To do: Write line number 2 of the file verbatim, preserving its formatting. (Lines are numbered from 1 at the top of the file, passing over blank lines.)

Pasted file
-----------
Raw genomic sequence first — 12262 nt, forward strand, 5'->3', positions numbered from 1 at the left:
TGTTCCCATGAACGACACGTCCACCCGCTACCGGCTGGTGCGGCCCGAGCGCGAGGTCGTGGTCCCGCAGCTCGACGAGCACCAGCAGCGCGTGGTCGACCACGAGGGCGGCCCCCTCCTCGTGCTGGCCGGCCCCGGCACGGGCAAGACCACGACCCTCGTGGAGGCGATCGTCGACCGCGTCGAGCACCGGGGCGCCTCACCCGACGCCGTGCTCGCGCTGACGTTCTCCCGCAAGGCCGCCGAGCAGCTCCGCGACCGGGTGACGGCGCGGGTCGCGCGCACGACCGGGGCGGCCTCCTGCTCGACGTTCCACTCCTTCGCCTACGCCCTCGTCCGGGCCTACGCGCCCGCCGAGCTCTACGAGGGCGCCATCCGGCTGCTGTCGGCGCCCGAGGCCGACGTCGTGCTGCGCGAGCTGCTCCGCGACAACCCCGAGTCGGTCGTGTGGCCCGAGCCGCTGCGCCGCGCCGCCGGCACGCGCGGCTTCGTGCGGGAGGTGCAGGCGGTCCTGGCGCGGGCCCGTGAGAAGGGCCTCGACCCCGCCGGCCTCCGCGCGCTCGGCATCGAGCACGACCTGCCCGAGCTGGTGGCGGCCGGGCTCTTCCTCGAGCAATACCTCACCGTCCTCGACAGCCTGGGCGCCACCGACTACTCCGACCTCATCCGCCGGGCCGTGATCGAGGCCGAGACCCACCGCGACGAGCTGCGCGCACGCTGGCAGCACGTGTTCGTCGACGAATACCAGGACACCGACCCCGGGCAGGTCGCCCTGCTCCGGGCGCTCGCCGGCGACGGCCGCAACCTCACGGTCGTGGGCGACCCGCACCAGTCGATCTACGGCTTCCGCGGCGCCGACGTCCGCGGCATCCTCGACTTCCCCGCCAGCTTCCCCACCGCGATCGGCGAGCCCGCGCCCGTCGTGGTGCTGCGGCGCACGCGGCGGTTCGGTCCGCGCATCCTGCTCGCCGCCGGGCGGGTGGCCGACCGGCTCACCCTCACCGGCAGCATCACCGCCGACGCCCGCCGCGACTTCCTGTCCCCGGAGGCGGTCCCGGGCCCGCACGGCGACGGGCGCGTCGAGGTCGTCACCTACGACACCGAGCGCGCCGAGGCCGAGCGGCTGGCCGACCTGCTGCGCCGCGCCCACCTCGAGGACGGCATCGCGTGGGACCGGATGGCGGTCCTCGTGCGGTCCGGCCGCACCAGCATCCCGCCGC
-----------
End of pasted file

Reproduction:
TGTTCCCATGAACGACACGTCCACCCGCTACCGGCTGGTGCGGCCCGAGCGCGAGGTCGTGGTCCCGCAGCTCGACGAGCACCAGCAGCGCGTGGTCGACCACGAGGGCGGCCCCCTCCTCGTGCTGGCCGGCCCCGGCACGGGCAAGACCACGACCCTCGTGGAGGCGATCGTCGACCGCGTCGAGCACCGGGGCGCCTCACCCGACGCCGTGCTCGCGCTGACGTTCTCCCGCAAGGCCGCCGAGCAGCTCCGCGACCGGGTGACGGCGCGGGTCGCGCGCACGACCGGGGCGGCCTCCTGCTCGACGTTCCACTCCTTCGCCTACGCCCTCGTCCGGGCCTACGCGCCCGCCGAGCTCTACGAGGGCGCCATCCGGCTGCTGTCGGCGCCCGAGGCCGACGTCGTGCTGCGCGAGCTGCTCCGCGACAACCCCGAGTCGGTCGTGTGGCCCGAGCCGCTGCGCCGCGCCGCCGGCACGCGCGGCTTCGTGCGGGAGGTGCAGGCGGTCCTGGCGCGGGCCCGTGAGAAGGGCCTCGACCCCGCCGGCCTCCGCGCGCTCGGCATCGAGCACGACCTGCCCGAGCTGGTGGCGGCCGGGCTCTTCCTCGAGCAATACCTCACCGTCCTCGACAGCCTGGGCGCCACCGACTACTCCGACCTCATCCGCCGGGCCGTGATCGAGGCCGAGACCCACCGCGACGAGCTGCGCGCACGCTGGCAGCACGTGTTCGTCGACGAATACCAGGACACCGACCCCGGGCAGGTCGCCCTGCTCCGGGCGCTCGCCGGCGACGGCCGCAACCTCACGGTCGTGGGCGACCCGCACCAGTCGATCTACGGCTTCCGCGGCGCCGACGTCCGCGGCATCCTCGACTTCCCCGCCAGCTTCCCCACCGCGATCGGCGAGCCCGCGCCCGTCGTGGTGCTGCGGCGCACGCGGCGGTTCGGTCCGCGCATCCTGCTCGCCGCCGGGCGGGTGGCCGACCGGCTCACCCTCACCGGCAGCATCACCGCCGACGCCCGCCGCGACTTCCTGTCCCCGGAGGCGGTCCCGGGCCCGCACGGCGACGGGCGCGTCGAGGTCGTCACCTACGACACCGAGCGCGCCGAGGCCGAGCGGCTGGCCGACCTGCTGCGCCGCGCCCACCTCGAGGACGGCATCGCGTGGGACCGGATGGCGGTCCTCGTGCGGTCCGGCCGCACCAGCATCCCGCCGC